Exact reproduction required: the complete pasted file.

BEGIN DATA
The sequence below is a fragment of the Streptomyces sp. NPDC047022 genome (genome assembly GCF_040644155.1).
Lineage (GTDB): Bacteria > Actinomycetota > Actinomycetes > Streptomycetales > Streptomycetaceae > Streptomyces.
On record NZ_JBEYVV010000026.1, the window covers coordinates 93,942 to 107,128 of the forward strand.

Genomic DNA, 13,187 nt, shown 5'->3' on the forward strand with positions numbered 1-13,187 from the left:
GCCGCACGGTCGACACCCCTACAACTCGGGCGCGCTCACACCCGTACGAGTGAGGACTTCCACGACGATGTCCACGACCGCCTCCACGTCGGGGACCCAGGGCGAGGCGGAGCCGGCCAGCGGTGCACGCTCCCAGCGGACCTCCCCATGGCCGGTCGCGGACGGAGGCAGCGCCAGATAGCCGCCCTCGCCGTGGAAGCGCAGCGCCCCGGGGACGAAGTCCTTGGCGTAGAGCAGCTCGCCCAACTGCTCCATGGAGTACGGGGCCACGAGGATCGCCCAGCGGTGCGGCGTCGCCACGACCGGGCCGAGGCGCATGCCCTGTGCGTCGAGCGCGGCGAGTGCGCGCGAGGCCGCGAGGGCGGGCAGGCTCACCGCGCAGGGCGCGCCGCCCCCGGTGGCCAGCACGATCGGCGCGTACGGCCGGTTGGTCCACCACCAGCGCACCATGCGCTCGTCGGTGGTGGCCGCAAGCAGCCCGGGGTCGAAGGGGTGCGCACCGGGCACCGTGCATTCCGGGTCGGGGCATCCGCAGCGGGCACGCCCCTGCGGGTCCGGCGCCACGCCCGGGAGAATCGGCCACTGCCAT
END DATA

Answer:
The sequence below is a fragment of the Streptomyces sp. NPDC047022 genome (genome assembly GCF_040644155.1).
Lineage (GTDB): Bacteria > Actinomycetota > Actinomycetes > Streptomycetales > Streptomycetaceae > Streptomyces.
On record NZ_JBEYVV010000026.1, the window covers coordinates 93,942 to 107,128 of the forward strand.

Genomic DNA, 13,187 nt, shown 5'->3' on the forward strand with positions numbered 1-13,187 from the left:
GCCGCACGGTCGACACCCCTACAACTCGGGCGCGCTCACACCCGTACGAGTGAGGACTTCCACGACGATGTCCACGACCGCCTCCACGTCGGGGACCCAGGGCGAGGCGGAGCCGGCCAGCGGTGCACGCTCCCAGCGGACCTCCCCATGGCCGGTCGCGGACGGAGGCAGCGCCAGATAGCCGCCCTCGCCGTGGAAGCGCAGCGCCCCGGGGACGAAGTCCTTGGCGTAGAGCAGCTCGCCCAACTGCTCCATGGAGTACGGGGCCACGAGGATCGCCCAGCGGTGCGGCGTCGCCACGACCGGGCCGAGGCGCATGCCCTGTGCGTCGAGCGCGGCGAGTGCGCGCGAGGCCGCGAGGGCGGGCAGGCTCACCGCGCAGGGCGCGCCGCCCCCGGTGGCCAGCACGATCGGCGCGTACGGCCGGTTGGTCCACCACCAGCGCACCATGCGCTCGTCGGTGGTGGCCGCAAGCAGCCCGGGGTCGAAGGGGTGCGCACCGGGCACCGTGCATTCCGGGTCGGGGCATCCGCAGCGGGCACGCCCCTGCGGGTCCGGCGCCACGCCCGGGAGAATCGGCCACTGCCAT